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FDIC speaks out on foreclosures

By: 30 January 2011 2 Comments

Last year, the national Mortgage Bankers Association and other industry insiders formed Council on Residential Mortgage Servicing for the 21st Century to take a look at the foreclosure crisis that’s hit the nation and to figure out how to both mitigate current problems and avoid future ones.

As anyone who follows the real estate industry knows, there were a lot of groups formed last year in the wake of questions over the legality of foreclosures. Most of them are government entities, but the Council on Residential Mortgage Servicing is different in that it’s rooted in the private sector.

That group was formed, primarily, to take a look at the secondary mortgage industry and how it does business. Consumers come in contact with the secondary mortgage industry only if they take out a mortgage with an institution that turns around and assigns it to a servicer.

While a lot of mortgages do not stay with the original lender, that’s not always the case. Some institutions handle mortgages in-house, but others do assign them to servicers that keep the secondary mortgage market up and running. Why is that market important? When it works well, borrowers can more easily get the credit they need to purchase homes.

The secondary mortgage industry puts loans in trust, packages them up as securities and sells them to investors through the mortgage backed securities market. That market is governed by risk – when investors feel the market is safe, putting money in that market is considered less risky and yields go down. When yields drop, mortgage interest rates fall, too.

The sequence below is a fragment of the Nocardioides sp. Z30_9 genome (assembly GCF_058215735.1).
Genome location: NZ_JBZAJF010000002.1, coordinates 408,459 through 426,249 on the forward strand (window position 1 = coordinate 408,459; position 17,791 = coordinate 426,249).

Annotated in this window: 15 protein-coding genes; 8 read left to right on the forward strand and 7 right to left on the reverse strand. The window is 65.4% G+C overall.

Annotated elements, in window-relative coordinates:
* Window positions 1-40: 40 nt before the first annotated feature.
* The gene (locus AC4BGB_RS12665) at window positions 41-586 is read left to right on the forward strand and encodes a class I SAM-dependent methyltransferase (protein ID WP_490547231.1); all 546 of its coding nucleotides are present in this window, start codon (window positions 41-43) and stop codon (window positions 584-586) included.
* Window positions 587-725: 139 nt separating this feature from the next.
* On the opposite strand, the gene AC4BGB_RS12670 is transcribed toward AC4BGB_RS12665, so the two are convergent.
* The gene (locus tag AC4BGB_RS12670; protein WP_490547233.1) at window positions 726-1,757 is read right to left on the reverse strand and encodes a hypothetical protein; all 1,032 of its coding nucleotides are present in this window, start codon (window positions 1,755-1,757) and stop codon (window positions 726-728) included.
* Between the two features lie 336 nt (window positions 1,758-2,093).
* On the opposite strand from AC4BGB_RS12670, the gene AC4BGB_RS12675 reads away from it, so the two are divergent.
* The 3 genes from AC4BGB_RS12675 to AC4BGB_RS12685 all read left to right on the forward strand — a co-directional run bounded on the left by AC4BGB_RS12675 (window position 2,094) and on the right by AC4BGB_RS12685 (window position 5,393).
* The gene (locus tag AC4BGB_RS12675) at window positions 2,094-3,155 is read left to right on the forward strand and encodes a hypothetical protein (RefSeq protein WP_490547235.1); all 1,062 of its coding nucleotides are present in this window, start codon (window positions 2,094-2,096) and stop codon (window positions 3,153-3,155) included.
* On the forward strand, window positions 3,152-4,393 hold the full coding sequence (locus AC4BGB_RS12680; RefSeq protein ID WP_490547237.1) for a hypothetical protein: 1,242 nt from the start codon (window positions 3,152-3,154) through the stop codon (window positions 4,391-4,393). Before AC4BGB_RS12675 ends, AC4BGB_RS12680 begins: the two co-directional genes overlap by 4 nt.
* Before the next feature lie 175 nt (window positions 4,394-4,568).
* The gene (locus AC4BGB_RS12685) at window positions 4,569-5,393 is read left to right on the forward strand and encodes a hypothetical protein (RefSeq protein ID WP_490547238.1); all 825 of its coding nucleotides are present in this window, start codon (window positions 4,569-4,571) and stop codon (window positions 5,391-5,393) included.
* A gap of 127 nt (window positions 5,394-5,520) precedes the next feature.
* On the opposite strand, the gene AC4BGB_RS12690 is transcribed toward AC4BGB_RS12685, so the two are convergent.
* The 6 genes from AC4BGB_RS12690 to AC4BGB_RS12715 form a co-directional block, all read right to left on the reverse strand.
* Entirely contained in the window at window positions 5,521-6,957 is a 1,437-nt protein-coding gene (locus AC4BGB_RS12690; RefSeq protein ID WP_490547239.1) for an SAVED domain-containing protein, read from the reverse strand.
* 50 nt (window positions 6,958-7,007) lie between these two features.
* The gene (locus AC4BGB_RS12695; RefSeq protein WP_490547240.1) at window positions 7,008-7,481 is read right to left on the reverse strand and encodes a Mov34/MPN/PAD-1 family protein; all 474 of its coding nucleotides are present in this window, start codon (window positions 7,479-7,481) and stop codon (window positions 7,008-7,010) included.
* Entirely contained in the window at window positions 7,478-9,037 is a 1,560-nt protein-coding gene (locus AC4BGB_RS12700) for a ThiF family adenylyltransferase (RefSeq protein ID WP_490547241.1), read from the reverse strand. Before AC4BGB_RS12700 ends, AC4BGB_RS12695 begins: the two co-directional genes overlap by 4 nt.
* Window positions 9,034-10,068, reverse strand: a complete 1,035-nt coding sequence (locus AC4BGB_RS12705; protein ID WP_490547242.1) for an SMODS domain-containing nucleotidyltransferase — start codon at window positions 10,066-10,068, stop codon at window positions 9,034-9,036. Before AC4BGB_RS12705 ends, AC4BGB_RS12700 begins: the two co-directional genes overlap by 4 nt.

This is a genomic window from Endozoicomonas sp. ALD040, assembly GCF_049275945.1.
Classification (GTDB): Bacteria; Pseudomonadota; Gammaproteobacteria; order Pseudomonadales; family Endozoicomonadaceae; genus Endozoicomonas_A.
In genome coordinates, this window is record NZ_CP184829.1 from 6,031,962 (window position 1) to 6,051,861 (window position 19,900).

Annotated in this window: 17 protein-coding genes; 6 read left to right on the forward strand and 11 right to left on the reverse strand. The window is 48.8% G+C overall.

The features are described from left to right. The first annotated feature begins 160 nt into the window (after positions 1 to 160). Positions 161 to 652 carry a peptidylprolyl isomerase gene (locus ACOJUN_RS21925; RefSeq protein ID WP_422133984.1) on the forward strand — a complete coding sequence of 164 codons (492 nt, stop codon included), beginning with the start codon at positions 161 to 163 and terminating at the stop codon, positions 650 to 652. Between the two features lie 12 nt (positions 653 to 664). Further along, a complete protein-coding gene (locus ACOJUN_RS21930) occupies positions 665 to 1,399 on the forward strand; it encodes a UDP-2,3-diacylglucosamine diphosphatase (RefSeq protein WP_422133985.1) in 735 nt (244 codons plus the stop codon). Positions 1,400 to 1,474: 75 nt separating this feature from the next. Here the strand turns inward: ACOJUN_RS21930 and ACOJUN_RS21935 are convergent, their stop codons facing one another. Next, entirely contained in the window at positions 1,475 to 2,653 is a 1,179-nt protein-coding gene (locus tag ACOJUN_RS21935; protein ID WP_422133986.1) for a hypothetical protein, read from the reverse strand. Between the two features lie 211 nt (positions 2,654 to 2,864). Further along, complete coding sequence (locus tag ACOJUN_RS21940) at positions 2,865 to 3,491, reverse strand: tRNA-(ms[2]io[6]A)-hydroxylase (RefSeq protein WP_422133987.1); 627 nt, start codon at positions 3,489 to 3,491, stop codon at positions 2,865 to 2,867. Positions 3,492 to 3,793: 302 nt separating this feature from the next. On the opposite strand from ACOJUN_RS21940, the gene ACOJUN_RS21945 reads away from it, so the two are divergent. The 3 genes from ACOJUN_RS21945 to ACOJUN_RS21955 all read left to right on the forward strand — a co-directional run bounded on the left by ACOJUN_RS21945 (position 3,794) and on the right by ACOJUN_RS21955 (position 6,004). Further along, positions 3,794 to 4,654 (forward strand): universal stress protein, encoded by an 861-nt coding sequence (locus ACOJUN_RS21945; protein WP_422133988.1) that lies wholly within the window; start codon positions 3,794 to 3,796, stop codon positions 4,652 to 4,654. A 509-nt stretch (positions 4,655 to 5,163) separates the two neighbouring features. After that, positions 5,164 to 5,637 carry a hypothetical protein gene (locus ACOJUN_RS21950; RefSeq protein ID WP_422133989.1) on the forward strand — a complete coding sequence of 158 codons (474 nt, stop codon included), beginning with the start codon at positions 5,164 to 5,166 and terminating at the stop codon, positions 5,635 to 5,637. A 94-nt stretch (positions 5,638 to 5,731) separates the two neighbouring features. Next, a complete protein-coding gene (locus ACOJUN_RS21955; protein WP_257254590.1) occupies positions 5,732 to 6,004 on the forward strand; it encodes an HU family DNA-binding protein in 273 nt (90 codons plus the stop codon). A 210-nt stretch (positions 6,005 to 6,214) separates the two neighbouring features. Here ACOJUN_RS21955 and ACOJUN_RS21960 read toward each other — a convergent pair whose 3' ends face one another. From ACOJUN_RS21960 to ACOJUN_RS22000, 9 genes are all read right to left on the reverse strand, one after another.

When there are a lot of foreclosures and serious questions about how the secondary mortgage market is doing, then the problem of risk comes into play. Not only do consumers face the possibility of higher interest rates, but credit is harder to obtain.

In short, keeping credit flowing and interest rates low is only possible when the secondary market is performing as it should.

On Jan. 19, the Council on Residential Mortgage Servicing met in Washington, D.C., and heard testimony from Federal Deposit Insurance Company (FDIC) Chairman Sheila C. Bair. The FDIC is concerned over high foreclosure rates, too, and wants to see those reduced both now and in the future.

Bair’s solution? Lenders should work out loan modifications and avoid foreclosures when possible. When a loan modification is possible, everyone wins so long as the borrower can meet the new terms after they are negotiated and put in place.

Obviously, the homeowner comes out ahead – a loan modification certainly beats a ruined credit report, losing a home and facing the legal ramifications of a foreclosure. The lender benefits as it has been proven time and time again that banks lose money when homes go through foreclosure and are sold for less than they are worth. Other homeowners benefit as their property values aren’t hurt by a glut of inexpensive homes going through foreclosure.

However, we’ve heard about the advantages of loan modifications before. President Barack Obama has encouraged banks to consider them and has put programs in place to facilitate them, in fact.

The end result is that we’ve seen some modifications, but not as many as everyone from lenders to distressed homeowners want. Will we see more of them this year? Only time will tell, but rest assured the Mortgage Bankers Association of Arkansas will keep an eye on this issue.

Column written by Ethan C. Nobles and distributed to Arkansas publications on behalf of the Mortgage Bankers Association of Arkansas.

About: Ethan C. Nobles:
Benton resident. Rogue journalist. Recovering attorney. Email =

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